In areas that have grid electricity, great savings to the consumer and to society can be achieved by replacing incandescent light bulbs with compact fluorescent bulbs, which last four times longer and use one quarter of the electricity. Task lighting, reflectors and use of daylight also result in significant savings at low or no cost. In many countries, utilities invest in lighting efficiency measures for residential and business customers, sometimes repayable out of the savings from the conversion. Many countries have started to produce their own compact fluorescent lights for domestic use and for export, creating important business, revenue and job opportunities. Conversion of incandescent street lighting to sodium vapour or other efficient alternatives again creates considerable savings to municipal taxpayers and to the environment, and produces much improved lighting to boot (Goldemberg and Reid, 1998).
In the rural areas of most developing countries that lack grid electricity, night lighting is provided by kerosene at high cost and with severe pollution consequences. Thus, about one third of the world's population uses fuel-based lighting with very significant greenhouse gas emissions and unnecessary expense. A recent study shows that between 15 and 88 billion litres of kerosene are consumed each year to provide residential fuel-based lighting in developing countries. The cost of this energy ranges from $15 to $88 billion per year. This fuel-based lighting results in between 37 and 223 million metric tons of carbon dioxide emissions per year. The energy services provided are 1/80th of the level of electric light sources and the lumens of light provided are approximately 1/1000th that enjoyed in households in the industrialized world (Mills, 1999).
Alternatives to kerosene lighting include electric lighting through the use of solar voltaic, wind, geothermal, biomass, natural gas, propane or methane, or small hydro installations, including batteries for storage for solar and wind installations. The most frequently used alternative in rural areas is propane or methane, though solar voltaic use is growing rapidly.
Lighting efficiency can be addressed through legislated standards. In China, the official efficiency standard for lighting energy in new buildings sets mandatory limits on wattage per m2 and recommends using natural daylight and controlling the use of electric lighting. It also makes recommendations as to design methods, equipment efficiencies, and equipment selections for different applications for both commercial (“public”) and residential buildings (China, 2004).
3.3. Building efficiency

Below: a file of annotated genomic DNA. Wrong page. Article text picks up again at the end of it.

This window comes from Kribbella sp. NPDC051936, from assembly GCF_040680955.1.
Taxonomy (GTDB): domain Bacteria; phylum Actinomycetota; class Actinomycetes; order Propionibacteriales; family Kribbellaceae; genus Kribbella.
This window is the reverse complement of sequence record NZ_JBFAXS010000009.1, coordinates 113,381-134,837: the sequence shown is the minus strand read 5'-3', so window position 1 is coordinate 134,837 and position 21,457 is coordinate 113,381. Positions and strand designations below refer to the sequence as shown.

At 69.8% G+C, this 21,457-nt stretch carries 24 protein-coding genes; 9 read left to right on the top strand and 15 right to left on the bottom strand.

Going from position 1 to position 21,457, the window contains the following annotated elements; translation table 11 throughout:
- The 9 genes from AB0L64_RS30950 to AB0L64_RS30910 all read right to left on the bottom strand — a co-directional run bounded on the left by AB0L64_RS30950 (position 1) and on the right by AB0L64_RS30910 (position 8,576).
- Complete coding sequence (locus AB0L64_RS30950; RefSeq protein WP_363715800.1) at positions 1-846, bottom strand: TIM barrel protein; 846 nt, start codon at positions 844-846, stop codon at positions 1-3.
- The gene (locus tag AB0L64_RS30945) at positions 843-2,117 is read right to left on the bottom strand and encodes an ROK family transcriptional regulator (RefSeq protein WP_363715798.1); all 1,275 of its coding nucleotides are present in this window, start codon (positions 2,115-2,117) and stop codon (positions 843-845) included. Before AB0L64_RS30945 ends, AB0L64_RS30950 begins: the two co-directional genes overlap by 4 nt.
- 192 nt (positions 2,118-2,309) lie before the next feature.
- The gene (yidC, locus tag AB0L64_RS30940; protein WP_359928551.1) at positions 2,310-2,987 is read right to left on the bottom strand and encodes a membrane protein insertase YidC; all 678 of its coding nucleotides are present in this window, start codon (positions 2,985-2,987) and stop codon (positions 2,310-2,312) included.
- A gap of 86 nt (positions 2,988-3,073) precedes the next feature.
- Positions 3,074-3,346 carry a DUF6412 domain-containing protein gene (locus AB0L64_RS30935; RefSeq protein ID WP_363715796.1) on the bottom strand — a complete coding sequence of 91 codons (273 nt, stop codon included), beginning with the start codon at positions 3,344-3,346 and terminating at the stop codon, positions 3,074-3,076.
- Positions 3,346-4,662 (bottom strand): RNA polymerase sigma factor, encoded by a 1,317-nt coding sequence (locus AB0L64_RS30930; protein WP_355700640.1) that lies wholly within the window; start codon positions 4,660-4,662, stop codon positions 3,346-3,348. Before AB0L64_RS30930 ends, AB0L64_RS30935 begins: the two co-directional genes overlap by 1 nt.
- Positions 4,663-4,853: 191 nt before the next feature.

Most countries have adopted standards for the construction of new buildings, many of which now include specifications for energy use. All the International Energy Agency (IEA) countries include energy requirements in their building codes and many have recently raised them. For example, France is adopting more stringent thermal regulations for new residential and commercial buildings with the aim of improving energy efficiency by 25%.15
Emissions from heating and cooling existing buildings, which account for approximately two thirds of the energy used in the buildings sector, can also be substantially reduced through cost-effective retrofits. For example, an evaluation of the US national weatherization assistance programme found that retrofits of low-income housing carried out during 1990–1996 typically reduced natural gas consumption for space heating by 34%. Also, retrofits of 15 office buildings as a part of EPA's Energy Star© Showcase Buildings partnership reduced energy consumption by 30% on average. Ways to upgrade efficiency include adding insulation to walls and attics, replacing older windows with energy efficient windows,16 sealing leaky air ducts and leaks in the building envelope, upgrading heating and cooling systems, replacing inefficient lighting fixtures, and installing control systems (Lovins and Lovins, 1997: 5). Ordinances requiring retrofits of existing buildings have been adopted in certain US cities, such as San Francisco, Minneapolis, and Burlington (Lovins and Lovins, 1997). Some countries, for example Luxembourg, have also adopted voluntary energy audits for buildings.17
The planting of deciduous trees on the south side of buildings and painting the buildings in light colours, routinely done in many tropical countries, are inexpensive ways of achieving substantial savings in the energy used for air conditioning in hot climates. Thus, owners of buildings in Haifa and Tel Aviv are required to whitewash their roofs each spring (Konopacki et al., 1998; Rosenfeld et al., 1997; Rosenfeld and Taha, 1990). The use of light coloured materials for roads and highways can also achieve substantial energy savings: direct savings in air conditioning and indirect savings from lowering the external temperature which affects surrounding buildings (Mills, 1999).